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JAOO Conference
Scandinavian Center
Margrethepladsen 3
DK-8000 Aarhus C
Tel.:+45 87 32 87 87
Fax: +45 87 32 87 88
VAT: 25809149



Arno Schmidmeier

Arno Schmidmeier is CTO and founder of AspectSoft, a consulting company focusing in aspect oriented software development, service level management (SLM) solutions and enterprise application integration (EAI). Before founding AspectSoft he worked very successful as Chief Scientist at Sirius Software, where he was responsible for the commercial adoption of new technologies like AOP. During this time he and his team deployed several mission critical SLM-projects based on AspectJ. Three of these projects have been awarded at the TeleManagement World 2001 in Nice, 2001 in Las Vegas and 2002 in Nice. He was the first person outside PARC offering consulting services for use and introduction of AspectJ in commercial projects. He joined therefore several frequent travellers programs to fulfil his passion to teach aspect oriented software development. He represents his work regularly on international top conferences. He was the co-organiser of the AOSD Commercialisation workshop in Boston this year. And finally he served the Java community as an independent member of the expert team during the JSR 90, "Quality of Service API". Arno spends most of his rare spare time with his wife Eva and their daughter Sophia. If he can afford the time he loves to play some games of blitz or tournament chess.
Picture of Arno  Schmidmeier (AspectSoft)

Presentation: "Introduction to Aspect oriented programming with AspectJ"

Tuesday 14:00 - 14:45, Private Room

Modern distributed component computing and its platforms like J2EE and .NET have found its way into quite a lot of projects. They remove the burden of architecting, designing and implementing non functional core requirements like transaction handling, persistence and distribution. Combined with modern programming techniques like refactoring they promise an unexpected level of software productivity.

Unfortunately they fail in implementing the remaining non-functional requirements in a modular way. Problems like tracing, logging, synchronisation, caching, pooling, auditing, security and exception handling, just to name some of them can not be modularised. Even worse it is hard (if not impossible) to implement business functionality, which capture business rules, in a modular way in most architectures.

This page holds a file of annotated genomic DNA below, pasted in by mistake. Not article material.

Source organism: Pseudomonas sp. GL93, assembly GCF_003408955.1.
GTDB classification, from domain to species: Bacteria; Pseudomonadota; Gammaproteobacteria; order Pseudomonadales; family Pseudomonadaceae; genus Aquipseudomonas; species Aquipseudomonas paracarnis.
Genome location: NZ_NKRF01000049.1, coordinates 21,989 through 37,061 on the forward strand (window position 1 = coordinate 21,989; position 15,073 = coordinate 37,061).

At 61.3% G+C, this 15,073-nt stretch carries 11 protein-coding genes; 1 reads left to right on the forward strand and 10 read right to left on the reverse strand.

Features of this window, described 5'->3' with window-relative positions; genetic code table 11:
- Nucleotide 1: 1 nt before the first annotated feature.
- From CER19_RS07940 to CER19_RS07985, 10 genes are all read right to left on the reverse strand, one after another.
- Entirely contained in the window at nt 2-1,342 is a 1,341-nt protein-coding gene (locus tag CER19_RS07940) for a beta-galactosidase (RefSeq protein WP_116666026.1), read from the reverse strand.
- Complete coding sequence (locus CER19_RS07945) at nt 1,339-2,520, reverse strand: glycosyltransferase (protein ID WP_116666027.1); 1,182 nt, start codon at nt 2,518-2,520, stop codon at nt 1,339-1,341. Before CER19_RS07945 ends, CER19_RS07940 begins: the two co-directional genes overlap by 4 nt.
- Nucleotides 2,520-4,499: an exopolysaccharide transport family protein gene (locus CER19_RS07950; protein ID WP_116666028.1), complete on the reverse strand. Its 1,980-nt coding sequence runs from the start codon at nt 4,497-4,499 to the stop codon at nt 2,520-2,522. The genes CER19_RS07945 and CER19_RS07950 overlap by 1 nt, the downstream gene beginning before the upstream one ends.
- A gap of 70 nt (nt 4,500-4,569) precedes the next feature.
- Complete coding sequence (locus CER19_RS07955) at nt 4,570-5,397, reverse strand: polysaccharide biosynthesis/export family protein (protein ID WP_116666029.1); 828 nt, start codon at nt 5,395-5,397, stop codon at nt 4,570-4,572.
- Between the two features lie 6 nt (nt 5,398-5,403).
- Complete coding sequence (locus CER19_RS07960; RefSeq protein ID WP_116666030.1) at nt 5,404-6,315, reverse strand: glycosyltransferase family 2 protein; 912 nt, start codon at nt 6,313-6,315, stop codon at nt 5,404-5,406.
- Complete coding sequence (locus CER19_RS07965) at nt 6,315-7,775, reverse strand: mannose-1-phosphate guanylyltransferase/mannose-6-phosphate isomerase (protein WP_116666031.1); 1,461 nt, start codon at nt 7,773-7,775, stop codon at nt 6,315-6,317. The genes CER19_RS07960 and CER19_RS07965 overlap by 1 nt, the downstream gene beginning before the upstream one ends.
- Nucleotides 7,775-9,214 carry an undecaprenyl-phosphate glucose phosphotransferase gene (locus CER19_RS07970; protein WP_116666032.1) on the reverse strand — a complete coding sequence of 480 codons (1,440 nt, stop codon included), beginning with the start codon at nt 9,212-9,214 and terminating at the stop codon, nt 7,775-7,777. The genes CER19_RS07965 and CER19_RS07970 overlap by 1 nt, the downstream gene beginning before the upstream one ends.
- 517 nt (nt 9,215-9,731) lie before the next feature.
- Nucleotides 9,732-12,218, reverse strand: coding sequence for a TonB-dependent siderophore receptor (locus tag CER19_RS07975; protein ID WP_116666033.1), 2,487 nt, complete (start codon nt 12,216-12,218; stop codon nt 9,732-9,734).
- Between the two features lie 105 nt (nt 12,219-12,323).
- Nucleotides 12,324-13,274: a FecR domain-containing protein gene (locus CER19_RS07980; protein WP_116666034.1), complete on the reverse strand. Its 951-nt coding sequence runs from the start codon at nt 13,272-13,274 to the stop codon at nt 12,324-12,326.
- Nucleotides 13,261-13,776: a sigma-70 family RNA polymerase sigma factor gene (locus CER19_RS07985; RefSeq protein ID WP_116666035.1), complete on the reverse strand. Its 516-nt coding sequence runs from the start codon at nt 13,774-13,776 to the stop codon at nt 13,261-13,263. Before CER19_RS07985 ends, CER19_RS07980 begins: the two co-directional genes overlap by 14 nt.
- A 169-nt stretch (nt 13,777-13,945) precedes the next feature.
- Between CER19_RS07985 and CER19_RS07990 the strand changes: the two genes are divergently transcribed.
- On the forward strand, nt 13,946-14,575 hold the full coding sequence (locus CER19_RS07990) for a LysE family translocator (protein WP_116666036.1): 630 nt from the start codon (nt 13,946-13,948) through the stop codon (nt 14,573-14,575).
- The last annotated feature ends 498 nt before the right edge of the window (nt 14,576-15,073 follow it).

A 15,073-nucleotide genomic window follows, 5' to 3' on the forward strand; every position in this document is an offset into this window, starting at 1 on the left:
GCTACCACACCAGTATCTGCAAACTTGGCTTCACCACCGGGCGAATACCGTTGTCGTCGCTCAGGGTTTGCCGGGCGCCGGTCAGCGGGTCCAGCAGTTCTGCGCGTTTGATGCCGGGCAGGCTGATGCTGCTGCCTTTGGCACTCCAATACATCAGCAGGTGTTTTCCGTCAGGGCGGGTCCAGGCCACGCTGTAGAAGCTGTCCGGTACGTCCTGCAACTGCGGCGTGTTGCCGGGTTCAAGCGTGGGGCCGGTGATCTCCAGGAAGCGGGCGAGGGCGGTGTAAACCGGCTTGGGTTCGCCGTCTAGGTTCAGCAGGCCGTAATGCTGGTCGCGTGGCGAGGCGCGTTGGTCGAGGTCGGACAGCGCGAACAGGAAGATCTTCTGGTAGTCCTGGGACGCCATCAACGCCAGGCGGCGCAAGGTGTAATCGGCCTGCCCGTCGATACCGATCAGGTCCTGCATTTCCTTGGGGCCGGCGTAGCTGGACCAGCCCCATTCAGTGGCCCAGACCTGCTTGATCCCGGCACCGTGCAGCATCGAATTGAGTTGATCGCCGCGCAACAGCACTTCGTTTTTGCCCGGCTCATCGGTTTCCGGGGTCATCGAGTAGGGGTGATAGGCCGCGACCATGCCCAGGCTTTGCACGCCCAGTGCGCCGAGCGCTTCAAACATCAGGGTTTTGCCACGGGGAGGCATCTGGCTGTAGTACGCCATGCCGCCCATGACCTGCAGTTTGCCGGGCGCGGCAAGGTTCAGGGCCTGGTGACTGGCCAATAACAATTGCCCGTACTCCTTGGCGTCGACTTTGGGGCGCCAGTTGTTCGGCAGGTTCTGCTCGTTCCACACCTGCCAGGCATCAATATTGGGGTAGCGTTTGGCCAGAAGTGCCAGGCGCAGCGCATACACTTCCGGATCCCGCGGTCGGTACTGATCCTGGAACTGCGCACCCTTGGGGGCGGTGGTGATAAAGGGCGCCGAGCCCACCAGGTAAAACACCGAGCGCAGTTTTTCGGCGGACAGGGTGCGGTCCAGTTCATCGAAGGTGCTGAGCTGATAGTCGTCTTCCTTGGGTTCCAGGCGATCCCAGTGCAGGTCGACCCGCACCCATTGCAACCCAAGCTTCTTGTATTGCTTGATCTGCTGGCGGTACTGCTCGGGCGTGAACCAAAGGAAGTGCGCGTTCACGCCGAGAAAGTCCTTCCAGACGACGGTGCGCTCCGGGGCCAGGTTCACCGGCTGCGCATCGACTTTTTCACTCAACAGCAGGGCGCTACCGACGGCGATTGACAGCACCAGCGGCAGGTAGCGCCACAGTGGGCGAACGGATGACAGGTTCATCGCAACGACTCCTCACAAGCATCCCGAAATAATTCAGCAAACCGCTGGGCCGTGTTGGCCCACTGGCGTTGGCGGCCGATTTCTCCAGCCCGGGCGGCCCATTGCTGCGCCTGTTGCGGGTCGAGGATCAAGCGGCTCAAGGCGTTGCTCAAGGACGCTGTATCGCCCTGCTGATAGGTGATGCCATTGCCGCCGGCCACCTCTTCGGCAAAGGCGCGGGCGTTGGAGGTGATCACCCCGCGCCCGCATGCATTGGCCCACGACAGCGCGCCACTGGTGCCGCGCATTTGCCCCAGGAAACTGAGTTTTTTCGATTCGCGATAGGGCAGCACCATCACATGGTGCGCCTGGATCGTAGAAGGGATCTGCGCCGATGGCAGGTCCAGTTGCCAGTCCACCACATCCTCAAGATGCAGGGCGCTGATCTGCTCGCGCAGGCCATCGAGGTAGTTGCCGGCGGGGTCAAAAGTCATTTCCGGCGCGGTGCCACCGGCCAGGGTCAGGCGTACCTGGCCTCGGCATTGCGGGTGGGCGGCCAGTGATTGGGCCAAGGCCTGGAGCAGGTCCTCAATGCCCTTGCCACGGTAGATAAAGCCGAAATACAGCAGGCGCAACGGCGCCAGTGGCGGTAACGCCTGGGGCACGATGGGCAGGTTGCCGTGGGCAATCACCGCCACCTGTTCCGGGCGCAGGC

The results are source code fragments, which do belong to one functionality (and of course it should be stored in exactly one module), but these fragments are spread out through the whole code base. This has several severe impacts on the software development process:
  • It reduces the reusability of components, because they are often limited by non functional limitations, which are not defined by the problem domain (e.g availability of a specific logging API, some security/ auditing constraints, etc. )
  • It reduces the productivity of the developer, because they cannot focus on just one requirement, but they have to implement totally different requirements at the same time.
  • Developers must manually insert redundant code in plenty of places, just to fulfil company policies for some major non functional requirements. This boring and expensive manual task, makes it hard and costly to maintain and evolve the code base, because simple and necessary changes can not be performed in a single place.
Aspect oriented software development (AOSD) is the next programming paradigm, which eliminates these problems. The current focus of AOSD is on aspect oriented program (AOP). Early adopters from research and industry have gained great productivity improvements with AOP. MIT considers therefore AOSD as one of the 10 technologies for the next 10 years.

This presentation explains how AOP works, and AspectJ can be used to improve existing Java based programs or how to write new programs with improved quality

Introduction to Aspect oriented programming with AspectJ - (slides)

Please notice that the slides are password protected. You should have received an e-mail containing the required username and password.

Presentation: "Why do objects have to care about persistence at all?"

Monday 10:45 - 11:30, Protected Room

The time comes in most projects when persistence has to be considered. Objects did not made this task much easier, even if there were plenty of different approaches and APIs starting by simple approaches, like property files and custom implemented persistence mechanisms, it offers intermediate solutions like serialisation, plain jdbc, DOM, XML schema and ends with heavyweight transactional solutions like ODMG databases, object relational mappers, JDO, EJB, etc.

All of these APIs have one thing in common: the objects deals themselves with persistence, collaborate with persistence subsystems, or have been designed having a specific persistence subsystem in mind. But business objects should not need to know anything about persistence. Why does an account object have to know that it is going to be stored in an relational database? How do developers and architects react, if they recognize that two subsystems are to closely connected. They simply decouple both systems as far as possible.

This talk analyses why the current tight coupling of persistency and objects is the problem, and how to decouple objects and persistence APIs. It presents a successfully applied solution based on aspect oriented programming. It explains some requirements from this approach to persistence subsystems, and looks how some of the mentioned approaches fit to this scenario.

Why do objects have to care about persistence at all? - (slides)

Please notice that the slides are password protected. You should have received an e-mail containing the required username and password.

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